Of course, as the Yorkshire committee have found out, it is not always possible to get amateurs of sufficient class, but county committees should offer every inducement to University and Public School men to take part in county matches. There is no other way half so effective of enlisting local support. In proof of this one has only to look at what happened last season in connection with Hampshire and Somerset - two counties largely dependent on amateur assistance. Hampshire, apart from their grant from the Test match receipts, made a profit on the year's working of the club, and Somerset placed themselves in a better financial position than they have been in for a long time. The encouragement of amateurs, moreover, may in a measure counteract the insidious fascination of golf, which from all accounts is becoming a real danger to cricket.
One fact in connection with the season I must not allow to pass unnoticed. W. G. Grace was not seen in a first-class match, his career, which practically began in 1864, thus coming to an end. As he only played in 1908 in the Easter Monday match at The Oval the difference between one year and the other was trifling, but one did not know till last summer that, so far as public cricket was concerned, he had done with the game. Dropping out in this gradual way he took no formal farewell. Perhaps, like many famous actors and singers, he kept on a little too long, but everybody could understand his reluctance to leave the scenes in which for so many years he was supreme. I shall always think that his career really terminated in 1906, when, on his 58th birthday, he played such a remarkable innings for the Gentlemen against the Players, at The Oval. He made his first appearance for the Gentlemen at Lord's and the Oval in 1865, his association with the representative match at the Oval thus extending over a period of 41 years. He played for the Gentlemen at Lord's for the last time in 1899, and, but for an unhappy run-out, when firmly set, would very likely have finished with a hundred. There will be great cricketers in the future as there have been in the past, but it is safe to say that we shall never see another W. G. Grace.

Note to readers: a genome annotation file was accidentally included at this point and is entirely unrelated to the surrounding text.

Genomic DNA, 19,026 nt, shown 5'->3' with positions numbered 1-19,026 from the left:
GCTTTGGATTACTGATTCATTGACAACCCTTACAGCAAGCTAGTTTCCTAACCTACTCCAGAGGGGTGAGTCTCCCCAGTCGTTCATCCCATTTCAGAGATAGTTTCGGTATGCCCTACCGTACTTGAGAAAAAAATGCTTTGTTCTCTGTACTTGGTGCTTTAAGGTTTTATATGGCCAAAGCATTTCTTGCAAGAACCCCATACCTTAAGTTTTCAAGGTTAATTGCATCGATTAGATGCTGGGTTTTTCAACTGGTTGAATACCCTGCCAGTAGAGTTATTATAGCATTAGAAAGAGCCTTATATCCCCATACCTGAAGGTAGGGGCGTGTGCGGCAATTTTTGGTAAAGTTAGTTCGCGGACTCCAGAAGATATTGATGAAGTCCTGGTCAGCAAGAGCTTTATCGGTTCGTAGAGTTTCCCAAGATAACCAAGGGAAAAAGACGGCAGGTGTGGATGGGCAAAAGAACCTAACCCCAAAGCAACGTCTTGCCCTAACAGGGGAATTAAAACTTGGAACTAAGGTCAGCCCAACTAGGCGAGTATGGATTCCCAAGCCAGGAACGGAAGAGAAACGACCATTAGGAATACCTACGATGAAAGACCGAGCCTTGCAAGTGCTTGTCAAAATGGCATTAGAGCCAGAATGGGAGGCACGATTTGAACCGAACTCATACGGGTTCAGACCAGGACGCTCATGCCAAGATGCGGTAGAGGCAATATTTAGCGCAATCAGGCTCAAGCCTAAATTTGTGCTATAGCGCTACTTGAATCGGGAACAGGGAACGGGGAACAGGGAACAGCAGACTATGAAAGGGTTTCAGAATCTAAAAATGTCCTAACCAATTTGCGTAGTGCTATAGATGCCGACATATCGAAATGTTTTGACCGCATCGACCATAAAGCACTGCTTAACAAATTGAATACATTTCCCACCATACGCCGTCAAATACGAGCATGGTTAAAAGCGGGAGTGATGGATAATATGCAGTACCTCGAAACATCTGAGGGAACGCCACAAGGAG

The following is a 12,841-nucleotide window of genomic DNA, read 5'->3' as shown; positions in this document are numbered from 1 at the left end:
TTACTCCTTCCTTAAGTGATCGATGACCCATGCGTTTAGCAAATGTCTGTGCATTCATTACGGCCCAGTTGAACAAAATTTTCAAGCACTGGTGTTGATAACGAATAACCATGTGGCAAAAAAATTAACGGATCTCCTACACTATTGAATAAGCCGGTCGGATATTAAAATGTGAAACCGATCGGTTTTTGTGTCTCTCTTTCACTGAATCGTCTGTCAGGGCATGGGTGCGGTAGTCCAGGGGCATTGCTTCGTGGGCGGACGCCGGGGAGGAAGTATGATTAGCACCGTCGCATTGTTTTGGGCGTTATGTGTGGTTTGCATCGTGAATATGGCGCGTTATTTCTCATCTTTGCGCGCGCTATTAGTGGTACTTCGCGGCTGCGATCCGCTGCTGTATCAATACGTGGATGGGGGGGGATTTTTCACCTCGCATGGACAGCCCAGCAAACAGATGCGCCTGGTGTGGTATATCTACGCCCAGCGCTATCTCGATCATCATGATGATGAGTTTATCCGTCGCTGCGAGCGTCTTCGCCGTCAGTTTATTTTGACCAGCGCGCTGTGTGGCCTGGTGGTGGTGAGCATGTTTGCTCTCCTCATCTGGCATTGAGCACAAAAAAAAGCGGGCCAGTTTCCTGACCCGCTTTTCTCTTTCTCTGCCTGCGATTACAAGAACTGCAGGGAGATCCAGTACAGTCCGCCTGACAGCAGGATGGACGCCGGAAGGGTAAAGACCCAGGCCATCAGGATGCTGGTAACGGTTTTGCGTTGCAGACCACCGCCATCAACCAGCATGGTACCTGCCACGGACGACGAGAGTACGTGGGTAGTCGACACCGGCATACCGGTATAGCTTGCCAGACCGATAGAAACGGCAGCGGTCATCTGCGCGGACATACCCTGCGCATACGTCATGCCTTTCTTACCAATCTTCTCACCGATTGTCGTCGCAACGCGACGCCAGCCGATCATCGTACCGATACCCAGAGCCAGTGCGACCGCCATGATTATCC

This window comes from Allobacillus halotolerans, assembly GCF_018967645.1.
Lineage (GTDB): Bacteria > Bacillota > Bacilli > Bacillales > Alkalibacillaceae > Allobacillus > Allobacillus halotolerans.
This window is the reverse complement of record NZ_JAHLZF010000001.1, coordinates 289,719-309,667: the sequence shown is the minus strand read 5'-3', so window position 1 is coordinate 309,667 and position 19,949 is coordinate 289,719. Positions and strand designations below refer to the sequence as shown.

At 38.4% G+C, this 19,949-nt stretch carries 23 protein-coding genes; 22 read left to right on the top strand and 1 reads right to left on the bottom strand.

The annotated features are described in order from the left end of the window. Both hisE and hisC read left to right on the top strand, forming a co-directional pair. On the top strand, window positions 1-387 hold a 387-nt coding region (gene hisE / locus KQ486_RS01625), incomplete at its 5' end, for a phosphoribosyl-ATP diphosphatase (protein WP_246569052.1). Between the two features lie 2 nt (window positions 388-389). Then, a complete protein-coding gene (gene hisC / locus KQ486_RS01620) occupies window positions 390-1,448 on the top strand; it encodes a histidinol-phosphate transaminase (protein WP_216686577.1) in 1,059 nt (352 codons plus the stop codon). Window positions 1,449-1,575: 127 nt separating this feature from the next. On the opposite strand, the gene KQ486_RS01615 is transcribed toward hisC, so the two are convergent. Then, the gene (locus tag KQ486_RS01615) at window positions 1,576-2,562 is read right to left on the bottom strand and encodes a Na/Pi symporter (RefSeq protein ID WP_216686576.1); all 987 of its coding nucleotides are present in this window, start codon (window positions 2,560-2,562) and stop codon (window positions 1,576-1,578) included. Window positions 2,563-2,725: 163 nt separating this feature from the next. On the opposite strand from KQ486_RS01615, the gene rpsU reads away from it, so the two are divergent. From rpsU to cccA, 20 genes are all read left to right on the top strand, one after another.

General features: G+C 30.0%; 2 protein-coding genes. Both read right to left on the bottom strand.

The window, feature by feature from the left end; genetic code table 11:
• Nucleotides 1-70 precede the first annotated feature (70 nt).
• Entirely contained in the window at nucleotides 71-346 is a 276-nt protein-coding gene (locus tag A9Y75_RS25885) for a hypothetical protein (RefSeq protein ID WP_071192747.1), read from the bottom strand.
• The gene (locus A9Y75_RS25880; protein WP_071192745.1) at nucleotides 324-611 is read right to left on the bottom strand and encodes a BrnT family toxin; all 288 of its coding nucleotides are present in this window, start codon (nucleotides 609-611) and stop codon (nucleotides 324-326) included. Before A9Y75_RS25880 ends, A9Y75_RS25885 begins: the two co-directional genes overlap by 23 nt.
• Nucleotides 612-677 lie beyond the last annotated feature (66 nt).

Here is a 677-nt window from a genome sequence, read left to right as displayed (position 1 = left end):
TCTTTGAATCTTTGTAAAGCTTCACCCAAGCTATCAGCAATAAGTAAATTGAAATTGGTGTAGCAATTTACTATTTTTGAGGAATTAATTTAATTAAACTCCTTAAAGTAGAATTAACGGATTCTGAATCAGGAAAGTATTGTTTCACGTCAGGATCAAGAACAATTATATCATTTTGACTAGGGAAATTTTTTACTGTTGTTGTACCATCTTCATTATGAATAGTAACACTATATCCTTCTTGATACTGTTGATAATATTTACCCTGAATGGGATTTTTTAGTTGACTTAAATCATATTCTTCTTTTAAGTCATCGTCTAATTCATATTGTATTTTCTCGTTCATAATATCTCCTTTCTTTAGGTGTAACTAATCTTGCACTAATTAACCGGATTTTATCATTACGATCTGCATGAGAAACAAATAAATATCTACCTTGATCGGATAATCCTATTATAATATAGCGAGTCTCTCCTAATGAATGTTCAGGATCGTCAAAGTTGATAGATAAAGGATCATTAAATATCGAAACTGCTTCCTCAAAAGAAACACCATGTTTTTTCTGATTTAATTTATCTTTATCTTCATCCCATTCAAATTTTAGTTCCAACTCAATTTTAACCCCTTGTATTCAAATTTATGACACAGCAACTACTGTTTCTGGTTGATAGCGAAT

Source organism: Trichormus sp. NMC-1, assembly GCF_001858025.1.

Apart from his unequalled genius as a player, he had an enthusiasm for the game that never waned and, in his prime, a stamina that few men have possessed. It is a curious coincidence that in the year in which for the first time W. G. is missing from the scores in Wisden, E. M. Grace should have retired from his position - held since the formation of the County Club - of secretary to Gloucestershire. Thus for the time being the name of Grace disappears from cricket. Opinions differ on the point, but I think that, as match winner and a personal force on a side, E. M. Grace never had a superior among English cricketers except his own brother. To realise what he was at his best one must look up his doings in 1862 and 1863.
Just one note as to the future. The next series of Test matches in this country will be played either in 1911 or 1912, everything depending on the acceptance or rejection by Australia of the Triangular Scheme. Whichever be the year it is evident that we shall want practically a new England Eleven. Several of our most famous players have no doubt been seen in Test matches for the last time. Never has there been such an opening for the young men.
Whether the time comes next year or in 1912 I hope the authorities will profit by the bitter lessons of the past season and condescend to organise. We ought to have a real England Eleven, and not a series of experimental teams. The best available side should be chosen in the middle of May, and given a couple of trial games before the first Test match. The gain to the fielding and the help to the wicket-keeper of such a plan are obvious, but I dare say we shall muddle along in the old way.